“There are fewer jobs in asphalt and bigger dollars in asphalt and bigger dollars per job. In landscape maintenance you have to cut a lot of grass to make big money but in asphalt there can be a lot of money in each job,” she says. “Asphalt jobs are similar in this way to large landscape install jobs.”

Tony Miller adds that the two industries complement each other from an environmental standpoint as well.

“One of the biggest things for us is how cohesive they are and how green paving really is,” he says. “That’s important for landscapers coming from the green to the black side.”

“On the green side we’re always planting and maintaining living things, and we reuse plants in the mulch and we do all sorts of things relating to a green environment. When you think of asphalt you think of smelly and hot and every stereotype you can think of – and a lot of that is true,” Miller says. “But what a lot of people don’t realize is asphalt is really a very “green” product too. It’s one of the most recycled materials there is and a lot of people don’t realize that. There’s a lot of recycled product that goes back down into people’s projects and we really like that. We like that because we’re in the green industry and that is important to us and to our customers.”

 

Cross-promotion grows both

Tony Miller says that the two EA companies make a strong effort to cross-promote services. He estimates that 30% of the existing customer base of EA Asphalt came from the landscaping side, meaning 70% of the asphalt customers are new that EA Asphalt Services has created on its own. “Those are customers the company will work to push toward landscaping.” He said asphalt-to-landscape figures are slightly smaller, probably 25%.

“One of our goals for 2014 is to increase the number of customers from EA Outdoor to EA Asphalt Services and Asphalt to Outdoor,” he says. “We want to provide a total EA experience for all our customers. What we’re working on now is how do we do that.”

“We’re trying to look at it strategically,” Tony Miller says. “How can we show them that price is price but service is a different aspect of it? We are focusing on making it clear how working with one company to solve all your outdoor needs makes life easier for them. We want to make it clear to them that we can pretty much take ownership of a customer’s entire property and show them how we can take care of all their needs versus going to a different vendor for each need.”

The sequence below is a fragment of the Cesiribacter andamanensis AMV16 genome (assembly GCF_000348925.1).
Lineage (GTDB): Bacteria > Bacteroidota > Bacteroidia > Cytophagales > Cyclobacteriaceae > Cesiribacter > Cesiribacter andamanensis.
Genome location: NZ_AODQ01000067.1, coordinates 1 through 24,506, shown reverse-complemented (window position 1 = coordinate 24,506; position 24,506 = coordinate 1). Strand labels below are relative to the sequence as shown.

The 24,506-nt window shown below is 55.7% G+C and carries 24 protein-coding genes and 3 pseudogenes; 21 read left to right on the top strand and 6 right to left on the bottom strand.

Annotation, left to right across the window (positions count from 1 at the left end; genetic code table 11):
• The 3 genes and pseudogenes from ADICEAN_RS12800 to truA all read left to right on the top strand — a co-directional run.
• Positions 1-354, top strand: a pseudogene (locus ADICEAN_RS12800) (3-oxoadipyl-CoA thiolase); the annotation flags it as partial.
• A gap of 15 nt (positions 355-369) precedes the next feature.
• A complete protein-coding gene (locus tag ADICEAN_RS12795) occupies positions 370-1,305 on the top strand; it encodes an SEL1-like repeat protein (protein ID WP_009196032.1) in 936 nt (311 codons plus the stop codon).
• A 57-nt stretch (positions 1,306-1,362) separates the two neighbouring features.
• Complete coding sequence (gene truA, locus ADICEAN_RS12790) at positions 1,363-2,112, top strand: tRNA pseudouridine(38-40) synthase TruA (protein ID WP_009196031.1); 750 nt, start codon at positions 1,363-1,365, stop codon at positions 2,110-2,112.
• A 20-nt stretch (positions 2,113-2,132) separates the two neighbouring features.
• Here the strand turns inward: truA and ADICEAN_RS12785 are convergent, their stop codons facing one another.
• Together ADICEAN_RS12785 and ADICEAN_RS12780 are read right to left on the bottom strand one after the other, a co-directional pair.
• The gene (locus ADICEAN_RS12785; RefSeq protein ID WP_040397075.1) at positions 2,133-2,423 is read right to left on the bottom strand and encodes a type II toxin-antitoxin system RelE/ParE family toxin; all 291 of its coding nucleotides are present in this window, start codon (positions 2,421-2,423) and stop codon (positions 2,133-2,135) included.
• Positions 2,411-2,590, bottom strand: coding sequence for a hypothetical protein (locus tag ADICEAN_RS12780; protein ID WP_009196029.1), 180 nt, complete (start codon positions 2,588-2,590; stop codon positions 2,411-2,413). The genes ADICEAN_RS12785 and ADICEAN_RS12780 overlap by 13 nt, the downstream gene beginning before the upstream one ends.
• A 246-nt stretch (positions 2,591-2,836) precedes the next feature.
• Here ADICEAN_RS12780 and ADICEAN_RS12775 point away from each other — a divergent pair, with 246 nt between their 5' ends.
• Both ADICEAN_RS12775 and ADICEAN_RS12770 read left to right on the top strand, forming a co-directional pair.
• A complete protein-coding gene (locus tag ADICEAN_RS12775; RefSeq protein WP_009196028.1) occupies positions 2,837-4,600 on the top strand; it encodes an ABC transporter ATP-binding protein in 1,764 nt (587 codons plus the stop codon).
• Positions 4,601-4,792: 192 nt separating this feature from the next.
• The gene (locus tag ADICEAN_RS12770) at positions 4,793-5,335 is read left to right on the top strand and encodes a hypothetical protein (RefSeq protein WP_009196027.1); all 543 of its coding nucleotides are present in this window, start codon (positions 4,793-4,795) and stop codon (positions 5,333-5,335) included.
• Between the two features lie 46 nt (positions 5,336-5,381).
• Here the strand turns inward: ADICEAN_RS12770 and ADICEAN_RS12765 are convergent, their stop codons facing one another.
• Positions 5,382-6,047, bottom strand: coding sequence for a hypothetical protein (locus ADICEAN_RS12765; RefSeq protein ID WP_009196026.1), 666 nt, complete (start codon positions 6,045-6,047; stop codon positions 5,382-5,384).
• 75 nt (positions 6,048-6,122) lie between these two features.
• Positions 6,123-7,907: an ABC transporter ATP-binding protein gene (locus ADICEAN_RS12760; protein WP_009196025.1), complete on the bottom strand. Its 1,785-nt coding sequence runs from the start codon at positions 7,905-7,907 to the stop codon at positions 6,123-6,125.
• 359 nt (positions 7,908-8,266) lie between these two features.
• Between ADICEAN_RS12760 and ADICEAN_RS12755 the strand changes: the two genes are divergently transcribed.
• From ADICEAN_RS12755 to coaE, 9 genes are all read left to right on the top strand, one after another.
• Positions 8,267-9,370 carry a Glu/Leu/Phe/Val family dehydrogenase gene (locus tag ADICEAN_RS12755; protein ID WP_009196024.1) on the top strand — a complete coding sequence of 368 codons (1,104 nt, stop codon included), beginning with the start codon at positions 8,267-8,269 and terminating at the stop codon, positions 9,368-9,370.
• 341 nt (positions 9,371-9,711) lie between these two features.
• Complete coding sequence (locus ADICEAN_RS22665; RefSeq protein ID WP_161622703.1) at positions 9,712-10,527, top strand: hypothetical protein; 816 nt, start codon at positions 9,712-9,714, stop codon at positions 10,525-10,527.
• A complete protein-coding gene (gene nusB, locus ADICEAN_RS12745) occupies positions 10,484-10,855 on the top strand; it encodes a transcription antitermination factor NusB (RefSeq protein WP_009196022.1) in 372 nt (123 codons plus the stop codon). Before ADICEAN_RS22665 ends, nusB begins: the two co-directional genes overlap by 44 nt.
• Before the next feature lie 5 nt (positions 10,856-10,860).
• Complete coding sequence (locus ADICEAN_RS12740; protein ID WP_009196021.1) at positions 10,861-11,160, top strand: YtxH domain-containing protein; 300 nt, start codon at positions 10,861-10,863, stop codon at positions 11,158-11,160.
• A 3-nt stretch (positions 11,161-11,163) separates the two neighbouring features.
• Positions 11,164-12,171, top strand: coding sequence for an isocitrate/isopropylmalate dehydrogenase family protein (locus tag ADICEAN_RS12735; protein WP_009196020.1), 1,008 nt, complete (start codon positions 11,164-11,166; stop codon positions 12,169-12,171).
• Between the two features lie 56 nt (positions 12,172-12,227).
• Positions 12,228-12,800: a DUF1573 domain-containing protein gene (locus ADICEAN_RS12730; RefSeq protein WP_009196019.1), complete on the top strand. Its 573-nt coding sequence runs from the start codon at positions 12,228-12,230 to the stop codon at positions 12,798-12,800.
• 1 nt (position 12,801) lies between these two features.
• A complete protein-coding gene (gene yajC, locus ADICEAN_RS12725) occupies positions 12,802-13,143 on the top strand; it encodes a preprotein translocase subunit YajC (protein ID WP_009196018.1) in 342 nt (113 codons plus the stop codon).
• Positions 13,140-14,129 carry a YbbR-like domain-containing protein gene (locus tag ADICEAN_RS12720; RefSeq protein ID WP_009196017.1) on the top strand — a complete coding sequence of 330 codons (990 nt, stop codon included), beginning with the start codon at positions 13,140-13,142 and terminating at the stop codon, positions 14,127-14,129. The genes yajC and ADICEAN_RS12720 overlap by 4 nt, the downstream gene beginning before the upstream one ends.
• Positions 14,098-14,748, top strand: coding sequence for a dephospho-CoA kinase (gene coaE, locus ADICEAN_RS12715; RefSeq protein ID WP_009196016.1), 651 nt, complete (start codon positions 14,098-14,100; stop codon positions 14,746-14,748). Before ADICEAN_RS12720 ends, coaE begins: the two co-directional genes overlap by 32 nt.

And while business and growth are solid now, it wasn’t always that way. Despite the fact that many customers asked EA Outdoor Services to provide pavement maintenance services, once EA Asphalt opened its doors it fell to Metz to communicate their expertise to prospects.

“It was really a communication thing and that became Steve’s responsibility,” Miller says. “He had to convince customers that we could do what their current asphalt guy could do. We got a few small jobs from some clients and showed them we do quality work on the asphalt side just like we do quality work on the landscape side and that opened the door.”

Miller says it worked the same way on the green side. “But we think we’ve been pretty successful on communicating that message. Spend a few minutes talking with our guys and you know they know asphalt or landscaping. It’s pretty obvious they know what they’re talking about. It’s an easier sell when you have good people.”

Miller says that the sales people work for one EA company only “but they can talk the language of both companies.” If a project comes up that could use both Asphalt and Outdoor services, the salespeople do their takeoffs separately “because that’s where their skills are” and then takeoffs are combined by the sales rep who has the relationship into the final bid. “If it’s a landscape job then landscape takes the lead and the asphalt guy is backup, and vice versa,” Miller says.

“Whatever needs the client has, that’s what we go in with first. But we also let them know that, ‘By the way, did you know we do this and this and this as well and maybe we can help you there’,” she says. “More and more the more business you can do with one company the less likely they are to go somewhere else. You deal with the kind of people we deal with – property owners and managers who are very busy – and they would rather call one person to take care of their needs. We want EA to be that person.”

Wendy Miller says it just makes sense to sell and self-perform both services because “we’re out there anyway and we can see issues and address them for the client,” she says. “If we’re doing regular maintenance we can inform the client of things going on and we can cross sell to them to take care of whatever the problem is. We can save them time and that saves them money and that makes us that more valuable to them.”

“It’s a team effort,” Tony says. “We’re all in the same sandbox so we can all play with each other’s toys. And they all learn from each other. There’s no formal cross-training because we don’t share employees from one company to another, but we encourage them to pick up what they can pick up and they have.”

Wendy says the move into the pavement industry made sense and is working.

“We were willing to go out on a limb and give it a shot,” she says. “But I don’t think it felt as risky as what it probably was. I think sometimes if you have a goal and you’re moving in a direction to meet that goal then that’s what you do, and that’s what we did. There were risks, sure, but I didn’t see this as any riskier than any other business decision or move we make. We just don’t view things that way. It never occurred to me that this might not work and it still doesn’t. I know it’s going to work.”

“At the end of the day we’re just trying to take care of our family and of the families of the people who work in our companies,” Wendy Miller says. “It’s exciting, it’s fun and it’s enjoyable.”